Parkinson disease (PD) is a neurodegenerative disorder that is characterized by akinesia, stiffness, movement dysfunction, and resting tremor (Lu et al., 2014). The major adverse change of PD is the loss of dopaminergic neurons in the substantia nigra because of oxidative stress (Mehraein et al., 2016; Nutt & Wooten, 2005; Tavakol et al., 2019). Many studies have reported the promising results of stem-cell-based therapy in PD (Allam et al., 2005; Chu et al., 2015). Following these initial studies, the stem-cell-based treatment was applied to clinical trials for PD patients (Politis & Lindvall, 2012). Some studies demonstrate the useful effects of stem-cell-derived dopaminergic neurons for PD treatment (Alizadeh et al., 2013; Kawasaki et al., 2000; Kriks et al., 2011). Dopamine neurons were derived from various stem cells, such as embryonic stem cells (Yang, Zhang et al., 2008), human exfoliated deciduous teeth stem cells (Wang et al., 2010), and Wharton’s jelly mesenchymal stem cells (Paldino et al., 2014).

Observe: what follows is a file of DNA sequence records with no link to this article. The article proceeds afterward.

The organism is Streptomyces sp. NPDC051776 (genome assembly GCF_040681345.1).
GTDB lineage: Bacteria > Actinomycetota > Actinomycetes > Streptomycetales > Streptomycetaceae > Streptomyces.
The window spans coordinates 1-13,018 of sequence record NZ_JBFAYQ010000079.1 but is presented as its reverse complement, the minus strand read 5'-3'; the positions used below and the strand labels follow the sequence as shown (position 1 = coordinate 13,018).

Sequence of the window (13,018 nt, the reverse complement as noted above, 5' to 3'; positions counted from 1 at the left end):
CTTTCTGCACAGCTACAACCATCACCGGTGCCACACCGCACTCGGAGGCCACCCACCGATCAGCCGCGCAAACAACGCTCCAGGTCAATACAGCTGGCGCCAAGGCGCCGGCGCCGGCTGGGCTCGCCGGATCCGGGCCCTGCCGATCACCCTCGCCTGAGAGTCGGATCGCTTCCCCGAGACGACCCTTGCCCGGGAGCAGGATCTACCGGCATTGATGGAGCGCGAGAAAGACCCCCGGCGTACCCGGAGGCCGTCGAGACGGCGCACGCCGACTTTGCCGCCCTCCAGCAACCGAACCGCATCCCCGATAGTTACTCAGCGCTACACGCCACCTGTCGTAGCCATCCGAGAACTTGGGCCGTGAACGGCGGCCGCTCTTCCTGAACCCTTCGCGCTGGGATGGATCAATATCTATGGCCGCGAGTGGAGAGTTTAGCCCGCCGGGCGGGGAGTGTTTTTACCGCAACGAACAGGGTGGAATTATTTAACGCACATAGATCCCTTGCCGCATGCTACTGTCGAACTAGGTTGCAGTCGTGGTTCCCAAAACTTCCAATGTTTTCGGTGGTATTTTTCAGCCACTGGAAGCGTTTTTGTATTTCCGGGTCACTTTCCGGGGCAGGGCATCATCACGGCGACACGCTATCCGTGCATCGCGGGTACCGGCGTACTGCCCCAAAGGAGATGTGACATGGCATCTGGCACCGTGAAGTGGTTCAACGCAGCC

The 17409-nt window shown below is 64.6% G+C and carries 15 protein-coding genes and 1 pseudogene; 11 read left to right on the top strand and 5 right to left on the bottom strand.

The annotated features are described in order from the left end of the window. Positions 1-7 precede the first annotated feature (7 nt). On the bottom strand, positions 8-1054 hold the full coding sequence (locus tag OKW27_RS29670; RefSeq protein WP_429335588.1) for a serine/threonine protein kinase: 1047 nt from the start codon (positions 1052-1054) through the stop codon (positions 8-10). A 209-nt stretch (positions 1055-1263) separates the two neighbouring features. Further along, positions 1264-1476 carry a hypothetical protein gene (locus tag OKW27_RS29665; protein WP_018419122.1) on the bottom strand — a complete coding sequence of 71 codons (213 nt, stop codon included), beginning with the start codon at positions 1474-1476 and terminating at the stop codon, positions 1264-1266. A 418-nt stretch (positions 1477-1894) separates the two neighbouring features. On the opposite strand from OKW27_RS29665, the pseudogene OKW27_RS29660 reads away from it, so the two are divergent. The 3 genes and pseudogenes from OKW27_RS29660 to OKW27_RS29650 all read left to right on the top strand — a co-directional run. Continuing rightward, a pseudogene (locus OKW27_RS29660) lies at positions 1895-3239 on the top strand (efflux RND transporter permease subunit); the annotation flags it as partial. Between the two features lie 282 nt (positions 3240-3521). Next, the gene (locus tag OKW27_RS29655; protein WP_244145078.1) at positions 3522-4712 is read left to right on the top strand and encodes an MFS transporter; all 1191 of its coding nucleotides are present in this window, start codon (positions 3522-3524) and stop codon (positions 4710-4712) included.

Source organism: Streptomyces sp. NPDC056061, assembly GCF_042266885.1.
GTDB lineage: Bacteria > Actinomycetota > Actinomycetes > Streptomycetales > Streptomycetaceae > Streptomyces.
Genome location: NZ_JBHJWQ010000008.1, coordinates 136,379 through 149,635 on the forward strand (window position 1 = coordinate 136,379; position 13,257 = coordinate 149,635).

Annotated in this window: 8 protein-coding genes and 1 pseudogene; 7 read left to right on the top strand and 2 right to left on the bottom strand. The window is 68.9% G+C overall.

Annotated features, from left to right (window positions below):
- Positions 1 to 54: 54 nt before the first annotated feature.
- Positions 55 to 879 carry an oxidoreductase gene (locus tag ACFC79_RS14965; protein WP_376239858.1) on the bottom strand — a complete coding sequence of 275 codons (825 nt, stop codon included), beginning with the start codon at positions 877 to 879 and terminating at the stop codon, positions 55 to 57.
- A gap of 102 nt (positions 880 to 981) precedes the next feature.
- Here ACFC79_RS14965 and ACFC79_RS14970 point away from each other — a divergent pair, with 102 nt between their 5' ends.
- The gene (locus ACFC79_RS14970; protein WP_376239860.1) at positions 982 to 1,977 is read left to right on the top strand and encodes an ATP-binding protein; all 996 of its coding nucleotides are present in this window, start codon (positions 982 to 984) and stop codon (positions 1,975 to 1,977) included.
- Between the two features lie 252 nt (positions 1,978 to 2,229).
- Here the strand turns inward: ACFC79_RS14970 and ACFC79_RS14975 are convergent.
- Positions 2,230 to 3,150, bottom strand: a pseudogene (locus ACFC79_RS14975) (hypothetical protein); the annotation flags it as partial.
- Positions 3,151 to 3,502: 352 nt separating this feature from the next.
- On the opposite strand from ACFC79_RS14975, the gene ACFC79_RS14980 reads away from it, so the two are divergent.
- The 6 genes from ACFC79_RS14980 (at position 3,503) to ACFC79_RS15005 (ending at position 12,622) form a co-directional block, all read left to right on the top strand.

Human umbilical cord-derived mesenchymal stem cells (HUC-MSCs) are differentiated into 3 germ layers. As a result, this type of stem cell has received greater attention in regenerative medicine (Cao et al., 2017). HUC-MSCs can be isolated from different parts of the umbilical cord, including vessels, Wharton’s jelly, and perivascular regions (Bojnordi et al., 2018; Bongso & Fong, 2013). The use of HUC-MSCs for the treatment of neurodegenerative diseases in pre-clinical and experimental studies has been widely recognized, chiefly because of their noticeable advantages, such as immunomodulatory effects, differentiation into neural cells, and convenient harvesting by noninvasive methods (Haratizadeh et al., 2016; Tanna & Sachan, 2014). Transplantation of HUC-MSCs to animal models of ischemic stroke has shown neuroprotective effects by improving neurobehavioral function and decreasing infarct volume (Koh et al., 2008). Studies have also shown that HUC-MSCs could be differentiated into neuronal cells after 3 weeks by transferring Lmx1α and NTN genes to HUC-MSCs (Yan et al., 2013).